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Connacht Tribune

Galway County Council making sandbags available ahead of Storm Jorge

Enda Cunningham

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An aerial view of the Headford Road at the Curraghline this week. PHOTO: Drone Works Ireland.

Galway County Council has made sandbags available Storm Jorge for collection by people whose properties are under threat. Meanwhile, around 30 roads in the county are currently closed due to flooding.

Some severe winds are expected during Saturday associated with Storm Jorge (pronounced hor-hay). Southwest quickly veering west and later northwest will reach mean speeds of 65 to 80km/h with gusts of 110 to 130km/h, possibly higher in very exposed areas with an elevated risk of coastal flooding. A Status Orange wind warning will be in place from 6am Saturday until 3am Sunday.

A Status Yellow rainfall warning for Galway is in place at the moment until midnight on Saturday.

Rainfall accumulations generally between 20 to 30mm expected during Friday and Saturday, but 40 to 50 mm possible in mountainous areas, with a continuing risk of flooding due to already saturated ground and elevated river levels.

The Council is making sand bags available for collection by those whose properties are in vulnerable areas, please contact your local area office, during office hours (5am – 5pm):

Athenry/Oranmore: 091 509088
Ballinasloe North & South: 091 509074
Conamara North (Clifden): 091 – 509095
Conamara South (An Cheathrii Rua): 091 – 509060
Loughrea: 091 – 509166
Gort; 091 – 5090G5 (Sand bags can be collected from Gort Salt Barn, Kinincha Road, Gort)
Portumna: 090 – 9741019
Tuam: 091 – 509011

A spokesperson for the County Council said: “The key message is for people is to stay safe during this weather event. The strong winds and heavy rainfall currently being experienced are making driving conditions hazardous and drivers need to take extreme care and watch out cyclists and pedestrians and for the potential of flying debris, flood water, fallen trees and powerlines. Motorists are asked to avoid coastal routes, to make alternative route plans where possible and avoid making unnecessary journeys. Do not drive through flood water unless you are sure your vehicle is able to get through it.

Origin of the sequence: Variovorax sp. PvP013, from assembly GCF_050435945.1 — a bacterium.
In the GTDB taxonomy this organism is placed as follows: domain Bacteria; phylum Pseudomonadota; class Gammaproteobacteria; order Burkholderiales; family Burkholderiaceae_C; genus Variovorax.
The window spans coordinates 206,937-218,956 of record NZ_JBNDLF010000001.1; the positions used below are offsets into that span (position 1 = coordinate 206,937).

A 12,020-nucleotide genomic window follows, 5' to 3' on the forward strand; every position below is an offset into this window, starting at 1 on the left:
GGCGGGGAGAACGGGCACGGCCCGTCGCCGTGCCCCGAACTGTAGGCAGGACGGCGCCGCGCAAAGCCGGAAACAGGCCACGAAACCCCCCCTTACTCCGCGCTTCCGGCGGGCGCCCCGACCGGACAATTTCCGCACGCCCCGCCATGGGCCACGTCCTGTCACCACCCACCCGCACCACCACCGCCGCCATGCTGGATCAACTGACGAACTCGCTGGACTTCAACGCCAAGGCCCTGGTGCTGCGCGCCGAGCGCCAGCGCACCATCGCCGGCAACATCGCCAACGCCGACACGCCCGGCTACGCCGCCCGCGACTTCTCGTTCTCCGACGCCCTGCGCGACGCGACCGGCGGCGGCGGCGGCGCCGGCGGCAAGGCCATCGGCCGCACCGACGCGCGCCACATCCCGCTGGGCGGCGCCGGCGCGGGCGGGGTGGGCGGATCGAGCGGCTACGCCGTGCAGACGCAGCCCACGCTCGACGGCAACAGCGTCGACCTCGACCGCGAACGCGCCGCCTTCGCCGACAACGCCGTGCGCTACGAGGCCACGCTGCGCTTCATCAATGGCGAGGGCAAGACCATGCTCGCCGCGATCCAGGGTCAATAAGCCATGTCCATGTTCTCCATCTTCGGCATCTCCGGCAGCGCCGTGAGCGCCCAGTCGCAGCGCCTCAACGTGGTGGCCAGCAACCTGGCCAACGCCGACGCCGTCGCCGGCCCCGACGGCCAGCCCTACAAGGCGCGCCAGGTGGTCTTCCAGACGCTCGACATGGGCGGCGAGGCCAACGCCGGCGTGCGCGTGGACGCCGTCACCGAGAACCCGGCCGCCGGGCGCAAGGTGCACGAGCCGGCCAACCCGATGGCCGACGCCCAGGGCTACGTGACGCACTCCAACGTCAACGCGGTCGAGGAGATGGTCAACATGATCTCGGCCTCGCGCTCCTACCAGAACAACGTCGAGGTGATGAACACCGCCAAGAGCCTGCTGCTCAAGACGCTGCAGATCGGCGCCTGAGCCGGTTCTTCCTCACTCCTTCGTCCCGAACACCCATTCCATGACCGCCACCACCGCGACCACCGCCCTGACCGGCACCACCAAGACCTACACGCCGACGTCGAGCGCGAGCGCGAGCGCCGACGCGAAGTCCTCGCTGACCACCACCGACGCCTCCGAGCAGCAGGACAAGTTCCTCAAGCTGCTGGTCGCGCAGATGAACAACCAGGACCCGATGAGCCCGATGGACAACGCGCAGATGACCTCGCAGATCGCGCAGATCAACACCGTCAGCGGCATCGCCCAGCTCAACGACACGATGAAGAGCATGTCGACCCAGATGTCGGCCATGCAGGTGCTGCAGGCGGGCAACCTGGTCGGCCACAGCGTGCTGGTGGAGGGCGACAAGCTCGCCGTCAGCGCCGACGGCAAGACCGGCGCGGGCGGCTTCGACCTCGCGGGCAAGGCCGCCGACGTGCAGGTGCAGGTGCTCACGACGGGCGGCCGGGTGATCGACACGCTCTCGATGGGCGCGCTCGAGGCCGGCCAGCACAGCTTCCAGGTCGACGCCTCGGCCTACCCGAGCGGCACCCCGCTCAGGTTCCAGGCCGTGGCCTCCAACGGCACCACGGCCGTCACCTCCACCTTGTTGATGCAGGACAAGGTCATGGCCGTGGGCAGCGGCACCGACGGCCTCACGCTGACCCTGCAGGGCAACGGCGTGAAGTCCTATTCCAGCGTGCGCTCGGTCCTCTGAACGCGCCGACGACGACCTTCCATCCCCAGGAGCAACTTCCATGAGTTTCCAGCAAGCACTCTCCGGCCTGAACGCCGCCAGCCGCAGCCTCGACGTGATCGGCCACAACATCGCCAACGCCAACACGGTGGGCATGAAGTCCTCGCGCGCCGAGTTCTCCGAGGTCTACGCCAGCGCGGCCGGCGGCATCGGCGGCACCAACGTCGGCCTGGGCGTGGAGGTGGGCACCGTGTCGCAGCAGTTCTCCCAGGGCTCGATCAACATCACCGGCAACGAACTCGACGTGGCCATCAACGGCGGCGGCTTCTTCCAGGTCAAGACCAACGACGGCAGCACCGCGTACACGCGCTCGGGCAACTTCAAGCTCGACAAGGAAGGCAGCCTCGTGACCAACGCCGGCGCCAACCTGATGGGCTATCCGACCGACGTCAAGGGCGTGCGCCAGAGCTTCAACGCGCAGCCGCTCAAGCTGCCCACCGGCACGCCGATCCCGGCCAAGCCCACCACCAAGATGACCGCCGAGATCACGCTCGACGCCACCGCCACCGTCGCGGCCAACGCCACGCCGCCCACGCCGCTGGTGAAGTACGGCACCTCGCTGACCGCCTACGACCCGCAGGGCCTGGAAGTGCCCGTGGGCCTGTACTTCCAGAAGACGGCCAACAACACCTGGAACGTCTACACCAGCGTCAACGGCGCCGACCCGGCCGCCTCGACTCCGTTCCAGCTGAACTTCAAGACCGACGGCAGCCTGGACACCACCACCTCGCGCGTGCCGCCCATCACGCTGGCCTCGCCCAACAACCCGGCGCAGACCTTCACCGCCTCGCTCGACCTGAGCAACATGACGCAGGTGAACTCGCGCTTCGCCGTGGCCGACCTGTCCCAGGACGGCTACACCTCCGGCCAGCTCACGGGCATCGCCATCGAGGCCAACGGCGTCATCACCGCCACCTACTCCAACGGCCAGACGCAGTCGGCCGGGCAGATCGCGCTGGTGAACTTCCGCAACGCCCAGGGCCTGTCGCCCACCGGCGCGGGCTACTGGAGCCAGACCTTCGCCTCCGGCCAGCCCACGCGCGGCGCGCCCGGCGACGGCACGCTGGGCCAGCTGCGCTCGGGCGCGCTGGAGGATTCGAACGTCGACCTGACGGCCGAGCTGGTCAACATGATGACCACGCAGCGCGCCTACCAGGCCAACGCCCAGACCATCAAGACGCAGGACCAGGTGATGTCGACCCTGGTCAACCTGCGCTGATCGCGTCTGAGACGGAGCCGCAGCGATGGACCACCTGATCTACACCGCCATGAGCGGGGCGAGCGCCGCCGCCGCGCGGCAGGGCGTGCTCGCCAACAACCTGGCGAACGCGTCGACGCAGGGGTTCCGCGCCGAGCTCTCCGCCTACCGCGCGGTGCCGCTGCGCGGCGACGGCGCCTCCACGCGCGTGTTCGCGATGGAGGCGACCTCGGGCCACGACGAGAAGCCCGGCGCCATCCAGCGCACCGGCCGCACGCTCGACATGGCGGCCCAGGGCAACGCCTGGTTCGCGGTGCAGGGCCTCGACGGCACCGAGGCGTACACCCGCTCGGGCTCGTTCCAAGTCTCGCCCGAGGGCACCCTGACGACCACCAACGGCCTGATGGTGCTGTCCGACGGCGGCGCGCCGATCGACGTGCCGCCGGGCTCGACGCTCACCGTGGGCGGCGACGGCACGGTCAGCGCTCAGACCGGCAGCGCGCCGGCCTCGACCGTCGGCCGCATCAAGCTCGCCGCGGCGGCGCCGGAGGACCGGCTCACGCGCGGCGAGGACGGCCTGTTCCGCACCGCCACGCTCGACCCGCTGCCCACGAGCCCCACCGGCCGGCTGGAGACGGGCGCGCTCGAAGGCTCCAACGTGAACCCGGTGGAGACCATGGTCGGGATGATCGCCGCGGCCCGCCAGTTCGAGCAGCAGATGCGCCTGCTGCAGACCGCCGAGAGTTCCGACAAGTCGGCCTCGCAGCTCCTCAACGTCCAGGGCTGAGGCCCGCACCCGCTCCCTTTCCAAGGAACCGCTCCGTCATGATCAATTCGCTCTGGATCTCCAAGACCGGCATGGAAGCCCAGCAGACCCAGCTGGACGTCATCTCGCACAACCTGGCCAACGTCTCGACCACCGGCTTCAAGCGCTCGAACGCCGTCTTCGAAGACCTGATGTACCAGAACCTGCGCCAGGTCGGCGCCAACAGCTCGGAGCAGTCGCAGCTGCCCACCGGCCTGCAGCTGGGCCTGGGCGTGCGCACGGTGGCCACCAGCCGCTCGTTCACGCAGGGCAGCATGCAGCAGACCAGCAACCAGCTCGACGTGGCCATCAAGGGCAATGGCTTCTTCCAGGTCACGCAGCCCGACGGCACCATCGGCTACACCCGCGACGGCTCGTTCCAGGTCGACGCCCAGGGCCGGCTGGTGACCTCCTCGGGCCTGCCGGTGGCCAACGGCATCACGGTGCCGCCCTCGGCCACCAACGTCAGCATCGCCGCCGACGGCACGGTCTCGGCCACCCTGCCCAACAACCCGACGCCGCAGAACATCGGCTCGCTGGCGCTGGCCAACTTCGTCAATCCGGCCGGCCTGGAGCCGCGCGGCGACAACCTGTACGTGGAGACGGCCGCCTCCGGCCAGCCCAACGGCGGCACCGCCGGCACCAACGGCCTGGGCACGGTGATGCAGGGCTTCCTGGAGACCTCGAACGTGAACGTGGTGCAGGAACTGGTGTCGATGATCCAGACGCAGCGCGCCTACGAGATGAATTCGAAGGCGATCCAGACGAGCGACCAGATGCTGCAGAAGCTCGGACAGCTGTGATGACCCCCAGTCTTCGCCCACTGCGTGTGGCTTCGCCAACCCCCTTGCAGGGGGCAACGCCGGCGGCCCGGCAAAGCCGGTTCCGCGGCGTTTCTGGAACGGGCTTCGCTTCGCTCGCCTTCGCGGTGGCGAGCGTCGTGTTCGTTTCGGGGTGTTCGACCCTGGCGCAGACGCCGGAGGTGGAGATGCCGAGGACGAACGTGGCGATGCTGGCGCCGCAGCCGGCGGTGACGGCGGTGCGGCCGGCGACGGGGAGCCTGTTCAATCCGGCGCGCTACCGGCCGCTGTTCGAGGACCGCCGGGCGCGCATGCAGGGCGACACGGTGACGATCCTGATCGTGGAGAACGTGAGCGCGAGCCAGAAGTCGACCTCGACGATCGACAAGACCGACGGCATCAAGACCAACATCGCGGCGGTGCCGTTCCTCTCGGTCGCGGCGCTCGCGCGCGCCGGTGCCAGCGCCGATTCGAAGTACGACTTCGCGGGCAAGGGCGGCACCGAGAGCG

“Given this Orange weather alert, members of the public are advised to take precautions to stay safe and are reminded to make contact with elderly or vulnerable neighbours.”

The following is the list of roads currently closed as a result of flooding over the past fortnight:

N65 Portumna – Road flooded but passable at the bridge
R358 Station Rd Ballinasloe – Road Closed Diversions in place
R339 An Carn Mór Rd – Flooding but passable with care at Greaney Glass
R381 Baile Chláir – road partially flooded heading toward Baile Chláir from Carnmore Cross
R360 Williamstown to Dunmore Road is closed at Kilnalag Cross, 1km from Williamstown. Diversion are in Place
L21162 Ballybeg near Cor an Dola – Road impassable
L7104 An Chréig Bhuí, Baile Chláir – Road closed, Diversions in place
L7103 Kiltullagh Rd, Baile Chláir – Road closed, Diversions in place
L6212 An Pollach (Pollagh) Baile Chláir – passable with care
L71115 An Ghráinseach – Road closed, Diversions in place
L3105 – Carheenlea – Road Closed, Diversions in place
L7161 – Moneteige – Road Closed, Diversions in place
L61981 – Gort Chluain Mór – Road flooded
L-6401 is Closed at Forty Acres, Williamstown with diversions in place.
L-6427 is still closed at Polleagh North, Williamstown with diversions in place.
L-7351 at Ticooly, Caltra is Closed with diversions in place.
L-7250 at Caltra Park, Caltra is Closed with diversions in place.
L3414 at Kilmalaw/Cappagh, Kilconnel – Road flooded but passable
L8103 – Rinn – Road flooded but passable
L8104 – Moneymore East – Road flooded but passable
L3116 – Ballyglass – Road flooded but passable

Tuam Area

L6184 near Corbally North – Road Closed, Diversions in place
L2121 Glenrevagh near Peggy’s bar is closed due flooding. Detour in place
L2101 Causeway road to Inchaquin island is flooded. Only access is by tractor.
L6146 Clough South (Corofin area) passable with care